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Wall Street cash bonuses for 2011 were forecast to fall 14 percent to $19.7 billion US, the lowest in three years, and securities firms shed thousands of jobs as stiffer regulations took a toll on profits, New York State's comptroller said Wednesday.
"The securities industry, which is a critical component of the economies of New York City and New York State, faces continued challenges as it works through the fallout from the financial crisis and adjusts to regulatory reforms," Comptroller Thomas DiNapoli said.
The industry, which still has not recovered fully from the 2008 financial crisis, is expected to cut the average cash bonus by 13 percent to $121,150, DiNapoli said in an annual report.
That's the lowest since 2008, when the crisis cut Wall Street profits by 43 percent and the average bonus was just shy of $101,000.
Wall Street's big profits and high compensation became focal points of the Occupy Wall Street movement last year, which stirred up national debate about wealth distribution and taxes.
STREETS SHEDS 4,300 JOBS, MORE LAYOFFS EXPECTED
The securities industry began 2011 strongly, earning $12.6 billion in the first half, DiNapoli said. But the sector lost $3 billion in the third quarter.
DiNapoli said profits of broker/dealer units fell sharply in 2011 and will not exceed $13.5 billion, less than half 2010's tally of $27.6 billion. It was the second year in a row that profits fell by more than half.
"This is fallout from the financial crisis and anticipation of continued changes in regulatory reform as a response to that crisis," DiNapoli said in an interview with MSNBC.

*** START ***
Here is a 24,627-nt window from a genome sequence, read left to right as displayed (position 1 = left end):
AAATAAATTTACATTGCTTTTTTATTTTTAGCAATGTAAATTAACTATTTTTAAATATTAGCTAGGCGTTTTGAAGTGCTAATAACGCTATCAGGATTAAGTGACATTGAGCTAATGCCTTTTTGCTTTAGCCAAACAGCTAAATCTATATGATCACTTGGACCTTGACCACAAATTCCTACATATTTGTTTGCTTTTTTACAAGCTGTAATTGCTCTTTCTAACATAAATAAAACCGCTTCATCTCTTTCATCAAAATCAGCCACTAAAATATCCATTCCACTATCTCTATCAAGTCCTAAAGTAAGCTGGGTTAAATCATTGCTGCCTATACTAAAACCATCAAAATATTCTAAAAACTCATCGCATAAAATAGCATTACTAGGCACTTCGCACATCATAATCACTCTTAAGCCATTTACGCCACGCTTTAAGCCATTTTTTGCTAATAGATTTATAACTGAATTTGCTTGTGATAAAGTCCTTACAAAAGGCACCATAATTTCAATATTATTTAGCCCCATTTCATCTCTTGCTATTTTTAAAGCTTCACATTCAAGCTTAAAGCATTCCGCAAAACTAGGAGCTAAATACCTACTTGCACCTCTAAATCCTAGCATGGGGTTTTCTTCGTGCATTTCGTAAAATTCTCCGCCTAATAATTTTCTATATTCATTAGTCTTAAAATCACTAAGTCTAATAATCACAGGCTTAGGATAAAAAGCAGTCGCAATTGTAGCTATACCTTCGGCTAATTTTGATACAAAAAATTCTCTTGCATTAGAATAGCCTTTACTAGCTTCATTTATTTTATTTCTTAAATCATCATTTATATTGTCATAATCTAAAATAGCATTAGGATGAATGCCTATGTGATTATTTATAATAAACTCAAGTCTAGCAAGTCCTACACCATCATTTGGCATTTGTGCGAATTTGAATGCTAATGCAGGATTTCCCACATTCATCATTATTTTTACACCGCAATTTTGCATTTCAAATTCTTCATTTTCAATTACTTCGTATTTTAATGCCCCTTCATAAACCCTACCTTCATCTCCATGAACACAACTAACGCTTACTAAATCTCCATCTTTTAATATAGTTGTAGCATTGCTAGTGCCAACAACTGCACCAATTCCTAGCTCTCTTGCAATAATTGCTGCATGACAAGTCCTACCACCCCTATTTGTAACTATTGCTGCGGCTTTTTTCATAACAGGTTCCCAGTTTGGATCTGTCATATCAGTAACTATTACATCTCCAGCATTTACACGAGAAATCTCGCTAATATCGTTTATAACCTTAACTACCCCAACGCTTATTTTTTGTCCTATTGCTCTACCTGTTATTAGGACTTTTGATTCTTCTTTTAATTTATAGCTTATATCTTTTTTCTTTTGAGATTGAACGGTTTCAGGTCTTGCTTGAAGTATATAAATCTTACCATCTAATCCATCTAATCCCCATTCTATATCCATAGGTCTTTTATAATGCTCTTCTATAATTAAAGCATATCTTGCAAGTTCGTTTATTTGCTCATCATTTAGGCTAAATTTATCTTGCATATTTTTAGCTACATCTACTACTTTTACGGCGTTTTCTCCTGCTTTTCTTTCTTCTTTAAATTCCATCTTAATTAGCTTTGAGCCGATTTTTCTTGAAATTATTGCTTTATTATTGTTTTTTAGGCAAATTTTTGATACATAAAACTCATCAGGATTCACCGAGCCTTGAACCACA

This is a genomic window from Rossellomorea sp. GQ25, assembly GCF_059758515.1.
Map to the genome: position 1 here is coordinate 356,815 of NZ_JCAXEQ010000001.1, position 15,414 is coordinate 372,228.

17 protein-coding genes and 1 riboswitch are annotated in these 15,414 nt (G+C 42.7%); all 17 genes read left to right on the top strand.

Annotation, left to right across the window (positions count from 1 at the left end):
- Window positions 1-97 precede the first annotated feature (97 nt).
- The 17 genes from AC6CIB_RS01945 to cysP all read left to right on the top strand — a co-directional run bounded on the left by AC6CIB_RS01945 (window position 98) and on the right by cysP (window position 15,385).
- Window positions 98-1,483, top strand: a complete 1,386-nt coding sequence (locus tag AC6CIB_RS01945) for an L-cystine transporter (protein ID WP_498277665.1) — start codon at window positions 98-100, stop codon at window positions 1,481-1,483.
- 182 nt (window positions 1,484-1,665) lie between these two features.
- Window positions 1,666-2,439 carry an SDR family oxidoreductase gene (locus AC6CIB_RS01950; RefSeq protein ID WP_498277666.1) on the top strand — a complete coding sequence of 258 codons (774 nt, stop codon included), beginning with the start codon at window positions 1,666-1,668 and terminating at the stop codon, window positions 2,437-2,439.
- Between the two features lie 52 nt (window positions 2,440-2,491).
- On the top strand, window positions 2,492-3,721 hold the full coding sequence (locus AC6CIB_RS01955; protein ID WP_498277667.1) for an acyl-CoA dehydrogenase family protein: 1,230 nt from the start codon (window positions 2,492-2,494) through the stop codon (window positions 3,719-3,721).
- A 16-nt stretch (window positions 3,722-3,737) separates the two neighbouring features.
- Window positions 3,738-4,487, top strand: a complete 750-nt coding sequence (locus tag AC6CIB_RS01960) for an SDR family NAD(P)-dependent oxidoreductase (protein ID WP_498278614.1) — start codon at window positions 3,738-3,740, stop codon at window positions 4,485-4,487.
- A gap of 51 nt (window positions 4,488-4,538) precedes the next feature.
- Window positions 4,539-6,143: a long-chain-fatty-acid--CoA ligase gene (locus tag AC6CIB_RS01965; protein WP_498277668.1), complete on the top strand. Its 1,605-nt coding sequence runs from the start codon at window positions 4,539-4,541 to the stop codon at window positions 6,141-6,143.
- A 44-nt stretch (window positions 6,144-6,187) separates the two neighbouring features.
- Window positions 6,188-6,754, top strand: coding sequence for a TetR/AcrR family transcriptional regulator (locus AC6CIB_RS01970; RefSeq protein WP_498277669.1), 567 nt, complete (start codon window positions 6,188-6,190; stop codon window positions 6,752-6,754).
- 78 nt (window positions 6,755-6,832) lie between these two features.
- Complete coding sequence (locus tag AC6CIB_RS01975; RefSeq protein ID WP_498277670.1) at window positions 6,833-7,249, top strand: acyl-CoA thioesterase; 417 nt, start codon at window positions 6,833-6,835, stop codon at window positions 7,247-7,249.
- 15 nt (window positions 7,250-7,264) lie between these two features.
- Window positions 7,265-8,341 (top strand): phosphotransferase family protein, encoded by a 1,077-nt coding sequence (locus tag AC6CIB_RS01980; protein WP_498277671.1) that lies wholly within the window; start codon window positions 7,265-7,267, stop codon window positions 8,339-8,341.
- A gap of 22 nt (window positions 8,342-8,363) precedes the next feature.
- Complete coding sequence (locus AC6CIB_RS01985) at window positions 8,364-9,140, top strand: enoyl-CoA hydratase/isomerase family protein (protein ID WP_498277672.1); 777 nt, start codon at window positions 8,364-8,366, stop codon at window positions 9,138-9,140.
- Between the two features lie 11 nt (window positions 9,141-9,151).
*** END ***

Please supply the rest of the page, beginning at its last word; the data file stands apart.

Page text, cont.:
The securities industry posted record profits in 2009, hitting $61.4 billion, a total that was boosted by federal assistance, but lost a record total of $53.9 billion over 2007 and 2008.
Layoffs resumed last year, with Wall Street cutting 4,300 jobs between April and December, the comptroller said.
During the financial crisis, the industry shed 28,000 workers and only 9,600 had been hired when the new round of pink slips began last spring.
By the end of 2012, the comptroller projects about 10,000 industry jobs will disappear.
Even in a down year, DiNapoli said the average salary for a securities industry worker rose 16 percent to $361,180 in 2010, according to the latest data available.
The figure, which includes cash bonuses, was 5.5 times higher than the average salary of $66,110 in the rest of New York City's private sector, he said.
DiNapoli said trouble for Wall Street could mean trouble for the regional economy.
"Certainly as a New Yorker, whether you love them or hate them, we need Wall Street to be profitable," he said.
But he added that more regulatory oversight will force firms to reduce risk and lead to more predictable and sustainable profits, which will be good for the New York and U.S. economies.
Banks worry that the Dodd-Frank financial reform law, which includes restrictions on how banks can trade, will reduce profitability.
Some of the 2011 bonus pool likely comprised deferred compensation from previous years, DiNapoli said, a trend that will probably continue in the years ahead.
That's good news for New York State and New York City revenues, he said, as it should "reduce volatility in industry tax payments."
About 14 percent of New York State tax revenues came from Wall Street in 2010, down from 20 percent before the crisis, while New York City's tax take fell from 13 percent to less than 7 percent.